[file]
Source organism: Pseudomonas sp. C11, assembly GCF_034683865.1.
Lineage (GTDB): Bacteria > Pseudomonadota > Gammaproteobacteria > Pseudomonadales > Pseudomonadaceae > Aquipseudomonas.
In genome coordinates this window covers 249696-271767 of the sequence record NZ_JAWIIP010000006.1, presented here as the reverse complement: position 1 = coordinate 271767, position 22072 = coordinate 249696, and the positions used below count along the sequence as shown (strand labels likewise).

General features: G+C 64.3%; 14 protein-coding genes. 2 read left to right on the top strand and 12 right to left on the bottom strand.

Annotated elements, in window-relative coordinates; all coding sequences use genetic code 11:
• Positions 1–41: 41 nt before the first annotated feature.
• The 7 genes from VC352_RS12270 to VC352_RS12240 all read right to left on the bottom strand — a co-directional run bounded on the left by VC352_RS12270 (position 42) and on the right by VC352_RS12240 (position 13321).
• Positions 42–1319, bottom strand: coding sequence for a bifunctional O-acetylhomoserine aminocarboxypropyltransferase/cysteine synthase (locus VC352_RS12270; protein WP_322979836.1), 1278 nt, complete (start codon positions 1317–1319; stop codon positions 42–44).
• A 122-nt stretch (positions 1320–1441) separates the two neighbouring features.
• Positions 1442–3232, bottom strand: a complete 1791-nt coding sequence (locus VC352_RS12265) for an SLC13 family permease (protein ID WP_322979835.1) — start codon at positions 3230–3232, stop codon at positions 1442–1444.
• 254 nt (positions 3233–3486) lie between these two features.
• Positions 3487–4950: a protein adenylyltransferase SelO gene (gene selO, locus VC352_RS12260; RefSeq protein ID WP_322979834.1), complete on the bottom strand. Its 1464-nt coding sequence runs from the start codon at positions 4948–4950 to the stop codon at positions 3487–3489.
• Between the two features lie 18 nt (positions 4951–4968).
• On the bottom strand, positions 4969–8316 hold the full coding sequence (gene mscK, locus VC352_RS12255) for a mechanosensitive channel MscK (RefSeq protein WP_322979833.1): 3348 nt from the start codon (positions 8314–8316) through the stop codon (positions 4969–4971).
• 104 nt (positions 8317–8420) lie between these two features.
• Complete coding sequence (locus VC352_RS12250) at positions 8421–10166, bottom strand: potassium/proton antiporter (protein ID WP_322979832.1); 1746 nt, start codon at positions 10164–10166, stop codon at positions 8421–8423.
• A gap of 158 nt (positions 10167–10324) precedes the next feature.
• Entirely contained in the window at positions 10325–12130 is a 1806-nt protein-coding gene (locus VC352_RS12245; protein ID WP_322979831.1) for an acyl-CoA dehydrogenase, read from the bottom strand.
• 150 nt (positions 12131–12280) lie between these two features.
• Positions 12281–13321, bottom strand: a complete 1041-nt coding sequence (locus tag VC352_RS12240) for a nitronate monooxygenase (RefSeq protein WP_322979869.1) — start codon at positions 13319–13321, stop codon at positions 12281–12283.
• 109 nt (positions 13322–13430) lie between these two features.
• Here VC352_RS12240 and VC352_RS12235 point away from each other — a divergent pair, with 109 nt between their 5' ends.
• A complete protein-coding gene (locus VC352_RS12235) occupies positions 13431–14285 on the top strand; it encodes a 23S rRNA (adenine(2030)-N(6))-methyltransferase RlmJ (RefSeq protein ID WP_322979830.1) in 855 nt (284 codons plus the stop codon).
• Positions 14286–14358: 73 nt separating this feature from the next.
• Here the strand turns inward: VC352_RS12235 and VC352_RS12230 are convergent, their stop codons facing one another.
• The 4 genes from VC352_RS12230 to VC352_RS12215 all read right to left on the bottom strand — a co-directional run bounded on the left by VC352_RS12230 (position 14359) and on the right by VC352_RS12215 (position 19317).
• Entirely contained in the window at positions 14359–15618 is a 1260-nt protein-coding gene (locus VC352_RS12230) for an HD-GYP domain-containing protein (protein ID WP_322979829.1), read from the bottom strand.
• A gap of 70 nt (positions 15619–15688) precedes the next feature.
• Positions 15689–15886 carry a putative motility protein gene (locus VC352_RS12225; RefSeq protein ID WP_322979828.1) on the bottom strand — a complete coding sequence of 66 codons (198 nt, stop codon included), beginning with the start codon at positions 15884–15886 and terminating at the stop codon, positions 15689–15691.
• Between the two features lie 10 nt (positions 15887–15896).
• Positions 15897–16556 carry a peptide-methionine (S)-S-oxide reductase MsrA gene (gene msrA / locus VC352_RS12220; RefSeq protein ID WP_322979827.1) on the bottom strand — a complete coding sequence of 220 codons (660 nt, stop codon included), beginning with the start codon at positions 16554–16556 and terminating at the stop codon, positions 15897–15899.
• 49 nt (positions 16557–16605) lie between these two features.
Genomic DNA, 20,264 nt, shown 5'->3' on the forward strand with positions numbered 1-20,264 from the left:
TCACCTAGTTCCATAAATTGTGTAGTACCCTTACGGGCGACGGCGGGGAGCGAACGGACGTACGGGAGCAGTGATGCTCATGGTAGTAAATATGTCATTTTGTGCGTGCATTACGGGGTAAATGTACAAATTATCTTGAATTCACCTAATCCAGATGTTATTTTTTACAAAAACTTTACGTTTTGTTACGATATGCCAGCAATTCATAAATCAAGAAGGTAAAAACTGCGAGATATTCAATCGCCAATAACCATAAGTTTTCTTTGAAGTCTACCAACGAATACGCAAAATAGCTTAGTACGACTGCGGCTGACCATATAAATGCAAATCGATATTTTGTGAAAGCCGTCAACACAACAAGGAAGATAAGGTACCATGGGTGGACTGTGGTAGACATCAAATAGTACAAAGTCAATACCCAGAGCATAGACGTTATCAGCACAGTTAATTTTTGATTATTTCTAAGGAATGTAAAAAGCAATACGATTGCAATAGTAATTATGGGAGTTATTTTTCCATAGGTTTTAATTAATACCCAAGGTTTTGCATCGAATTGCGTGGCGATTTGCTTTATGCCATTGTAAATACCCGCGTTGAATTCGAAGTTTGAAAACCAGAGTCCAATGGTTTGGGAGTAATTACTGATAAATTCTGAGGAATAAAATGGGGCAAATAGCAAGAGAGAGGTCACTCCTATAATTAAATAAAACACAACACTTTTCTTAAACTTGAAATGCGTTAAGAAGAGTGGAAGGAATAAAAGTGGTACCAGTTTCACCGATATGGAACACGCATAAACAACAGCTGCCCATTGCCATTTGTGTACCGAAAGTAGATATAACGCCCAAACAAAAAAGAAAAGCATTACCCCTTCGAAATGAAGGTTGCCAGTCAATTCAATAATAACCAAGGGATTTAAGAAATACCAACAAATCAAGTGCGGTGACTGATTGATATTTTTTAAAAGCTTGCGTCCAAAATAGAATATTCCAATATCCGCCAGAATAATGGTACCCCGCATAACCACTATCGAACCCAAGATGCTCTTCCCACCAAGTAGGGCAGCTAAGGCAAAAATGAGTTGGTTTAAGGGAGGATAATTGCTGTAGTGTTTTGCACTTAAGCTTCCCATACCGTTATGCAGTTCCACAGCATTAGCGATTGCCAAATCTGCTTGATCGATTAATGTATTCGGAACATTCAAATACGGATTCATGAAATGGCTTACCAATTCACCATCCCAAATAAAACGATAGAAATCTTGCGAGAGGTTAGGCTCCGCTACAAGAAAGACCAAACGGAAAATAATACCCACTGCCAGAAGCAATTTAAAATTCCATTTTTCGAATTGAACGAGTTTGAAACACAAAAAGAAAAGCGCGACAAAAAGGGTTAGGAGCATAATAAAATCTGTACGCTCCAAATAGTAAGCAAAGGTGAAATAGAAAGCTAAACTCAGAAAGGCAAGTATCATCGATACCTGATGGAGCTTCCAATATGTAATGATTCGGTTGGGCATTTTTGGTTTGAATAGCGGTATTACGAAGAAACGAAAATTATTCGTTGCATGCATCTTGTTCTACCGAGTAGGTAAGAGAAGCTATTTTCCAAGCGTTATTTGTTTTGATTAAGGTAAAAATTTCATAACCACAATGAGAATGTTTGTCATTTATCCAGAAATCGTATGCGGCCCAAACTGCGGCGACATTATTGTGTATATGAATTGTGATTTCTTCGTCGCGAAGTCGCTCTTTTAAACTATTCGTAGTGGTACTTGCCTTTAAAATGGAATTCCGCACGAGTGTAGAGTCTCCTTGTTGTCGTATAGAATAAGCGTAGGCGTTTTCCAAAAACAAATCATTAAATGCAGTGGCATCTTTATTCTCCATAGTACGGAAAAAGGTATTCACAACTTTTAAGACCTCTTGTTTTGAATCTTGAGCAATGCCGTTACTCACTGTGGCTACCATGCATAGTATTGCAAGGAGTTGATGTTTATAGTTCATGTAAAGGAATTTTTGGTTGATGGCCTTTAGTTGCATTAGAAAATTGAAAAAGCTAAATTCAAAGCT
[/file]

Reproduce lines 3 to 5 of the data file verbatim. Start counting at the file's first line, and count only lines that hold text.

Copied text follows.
In genome coordinates this window covers 249696-271767 of the sequence record NZ_JAWIIP010000006.1, presented here as the reverse complement: position 1 = coordinate 271767, position 22072 = coordinate 249696, and the positions used below count along the sequence as shown (strand labels likewise).

General features: G+C 64.3%; 14 protein-coding genes. 2 read left to right on the top strand and 12 right to left on the bottom strand.

Annotated elements, in window-relative coordinates; all coding sequences use genetic code 11: